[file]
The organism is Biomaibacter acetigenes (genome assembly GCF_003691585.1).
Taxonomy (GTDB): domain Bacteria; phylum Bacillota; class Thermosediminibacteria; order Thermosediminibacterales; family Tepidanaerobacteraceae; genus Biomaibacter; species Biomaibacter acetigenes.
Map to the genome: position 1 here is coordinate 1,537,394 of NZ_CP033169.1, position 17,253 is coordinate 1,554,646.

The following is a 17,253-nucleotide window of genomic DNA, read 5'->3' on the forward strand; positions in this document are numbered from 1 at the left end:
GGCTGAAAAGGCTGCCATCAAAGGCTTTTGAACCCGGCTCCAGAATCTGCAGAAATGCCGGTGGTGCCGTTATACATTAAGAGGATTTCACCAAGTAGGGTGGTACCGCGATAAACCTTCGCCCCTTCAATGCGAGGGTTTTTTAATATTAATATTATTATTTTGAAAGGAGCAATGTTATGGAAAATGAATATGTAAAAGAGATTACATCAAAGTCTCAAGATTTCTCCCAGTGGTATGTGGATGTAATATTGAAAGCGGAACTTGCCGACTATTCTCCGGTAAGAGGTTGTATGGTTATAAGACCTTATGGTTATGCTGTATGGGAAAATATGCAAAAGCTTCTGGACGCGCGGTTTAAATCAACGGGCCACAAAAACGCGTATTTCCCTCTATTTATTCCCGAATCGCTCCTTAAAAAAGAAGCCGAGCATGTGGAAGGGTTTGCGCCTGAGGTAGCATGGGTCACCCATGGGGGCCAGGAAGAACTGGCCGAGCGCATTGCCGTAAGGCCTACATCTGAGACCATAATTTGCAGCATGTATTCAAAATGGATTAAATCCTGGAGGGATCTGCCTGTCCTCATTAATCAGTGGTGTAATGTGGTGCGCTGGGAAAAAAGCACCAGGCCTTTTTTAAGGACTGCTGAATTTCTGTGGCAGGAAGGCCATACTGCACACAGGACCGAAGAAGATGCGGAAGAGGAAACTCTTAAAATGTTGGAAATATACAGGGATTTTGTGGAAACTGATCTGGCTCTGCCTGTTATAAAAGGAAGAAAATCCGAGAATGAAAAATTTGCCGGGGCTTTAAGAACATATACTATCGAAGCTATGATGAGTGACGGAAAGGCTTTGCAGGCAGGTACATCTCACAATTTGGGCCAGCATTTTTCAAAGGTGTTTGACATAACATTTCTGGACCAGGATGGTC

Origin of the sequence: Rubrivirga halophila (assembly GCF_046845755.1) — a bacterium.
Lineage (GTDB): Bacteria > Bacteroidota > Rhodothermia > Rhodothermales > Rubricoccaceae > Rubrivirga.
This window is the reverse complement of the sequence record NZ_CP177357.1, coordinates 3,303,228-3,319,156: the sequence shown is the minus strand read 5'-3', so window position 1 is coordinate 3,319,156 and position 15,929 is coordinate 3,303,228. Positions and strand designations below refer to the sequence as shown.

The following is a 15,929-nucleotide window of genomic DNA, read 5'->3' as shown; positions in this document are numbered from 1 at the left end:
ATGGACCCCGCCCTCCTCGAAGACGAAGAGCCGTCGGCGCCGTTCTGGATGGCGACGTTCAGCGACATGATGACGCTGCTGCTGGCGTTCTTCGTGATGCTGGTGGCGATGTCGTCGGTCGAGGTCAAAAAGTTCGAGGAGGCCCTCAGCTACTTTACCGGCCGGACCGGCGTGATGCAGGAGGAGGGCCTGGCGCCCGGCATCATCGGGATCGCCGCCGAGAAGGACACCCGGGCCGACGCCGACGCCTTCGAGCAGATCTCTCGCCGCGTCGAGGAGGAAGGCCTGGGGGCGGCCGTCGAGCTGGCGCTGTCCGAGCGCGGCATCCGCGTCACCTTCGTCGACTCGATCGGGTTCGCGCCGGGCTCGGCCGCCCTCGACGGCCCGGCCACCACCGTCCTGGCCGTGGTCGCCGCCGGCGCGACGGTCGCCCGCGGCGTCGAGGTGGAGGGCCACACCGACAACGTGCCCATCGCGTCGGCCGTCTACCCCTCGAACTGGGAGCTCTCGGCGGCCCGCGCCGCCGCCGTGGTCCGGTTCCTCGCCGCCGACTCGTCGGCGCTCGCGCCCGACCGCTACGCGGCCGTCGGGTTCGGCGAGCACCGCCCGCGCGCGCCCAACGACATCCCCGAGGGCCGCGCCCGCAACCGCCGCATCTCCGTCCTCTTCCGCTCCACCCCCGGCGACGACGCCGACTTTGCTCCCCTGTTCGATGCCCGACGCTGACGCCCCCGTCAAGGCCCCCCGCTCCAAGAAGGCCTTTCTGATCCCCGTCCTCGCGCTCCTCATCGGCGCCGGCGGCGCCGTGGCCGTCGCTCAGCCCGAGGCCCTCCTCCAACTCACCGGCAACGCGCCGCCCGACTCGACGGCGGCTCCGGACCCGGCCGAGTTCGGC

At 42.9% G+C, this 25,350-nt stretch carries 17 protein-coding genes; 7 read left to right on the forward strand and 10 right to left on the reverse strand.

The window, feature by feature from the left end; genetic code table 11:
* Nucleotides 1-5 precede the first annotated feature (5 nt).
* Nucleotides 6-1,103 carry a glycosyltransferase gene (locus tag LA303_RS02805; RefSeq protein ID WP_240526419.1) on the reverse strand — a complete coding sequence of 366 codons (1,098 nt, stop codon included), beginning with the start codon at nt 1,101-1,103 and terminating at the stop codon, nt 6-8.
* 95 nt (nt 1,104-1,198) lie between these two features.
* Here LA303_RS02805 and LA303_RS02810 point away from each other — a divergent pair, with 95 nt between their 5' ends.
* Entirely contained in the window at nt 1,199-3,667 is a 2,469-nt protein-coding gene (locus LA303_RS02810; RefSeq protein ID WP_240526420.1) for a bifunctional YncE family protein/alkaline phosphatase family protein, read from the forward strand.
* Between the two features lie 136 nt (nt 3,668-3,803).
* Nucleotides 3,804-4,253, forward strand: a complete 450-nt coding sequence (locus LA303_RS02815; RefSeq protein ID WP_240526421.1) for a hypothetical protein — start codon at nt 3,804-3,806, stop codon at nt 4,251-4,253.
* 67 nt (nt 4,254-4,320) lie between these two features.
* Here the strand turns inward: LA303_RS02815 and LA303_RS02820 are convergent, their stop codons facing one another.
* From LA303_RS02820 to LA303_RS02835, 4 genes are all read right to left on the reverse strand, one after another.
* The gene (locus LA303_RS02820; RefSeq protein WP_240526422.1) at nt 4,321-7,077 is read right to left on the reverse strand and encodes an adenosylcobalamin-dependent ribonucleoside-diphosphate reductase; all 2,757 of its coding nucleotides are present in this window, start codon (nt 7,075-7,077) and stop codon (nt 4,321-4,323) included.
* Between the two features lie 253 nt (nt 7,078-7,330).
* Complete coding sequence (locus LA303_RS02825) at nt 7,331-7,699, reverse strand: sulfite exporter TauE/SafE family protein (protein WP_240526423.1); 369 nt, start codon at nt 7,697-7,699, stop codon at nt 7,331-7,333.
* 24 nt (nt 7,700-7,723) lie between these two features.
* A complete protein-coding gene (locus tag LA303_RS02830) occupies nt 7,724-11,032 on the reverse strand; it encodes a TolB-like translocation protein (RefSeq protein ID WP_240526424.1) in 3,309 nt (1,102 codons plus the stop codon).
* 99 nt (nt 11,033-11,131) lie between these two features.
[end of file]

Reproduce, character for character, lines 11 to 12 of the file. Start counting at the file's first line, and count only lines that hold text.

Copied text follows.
At 42.9% G+C, this 25,350-nt stretch carries 17 protein-coding genes; 7 read left to right on the forward strand and 10 right to left on the reverse strand.

The window, feature by feature from the left end; genetic code table 11: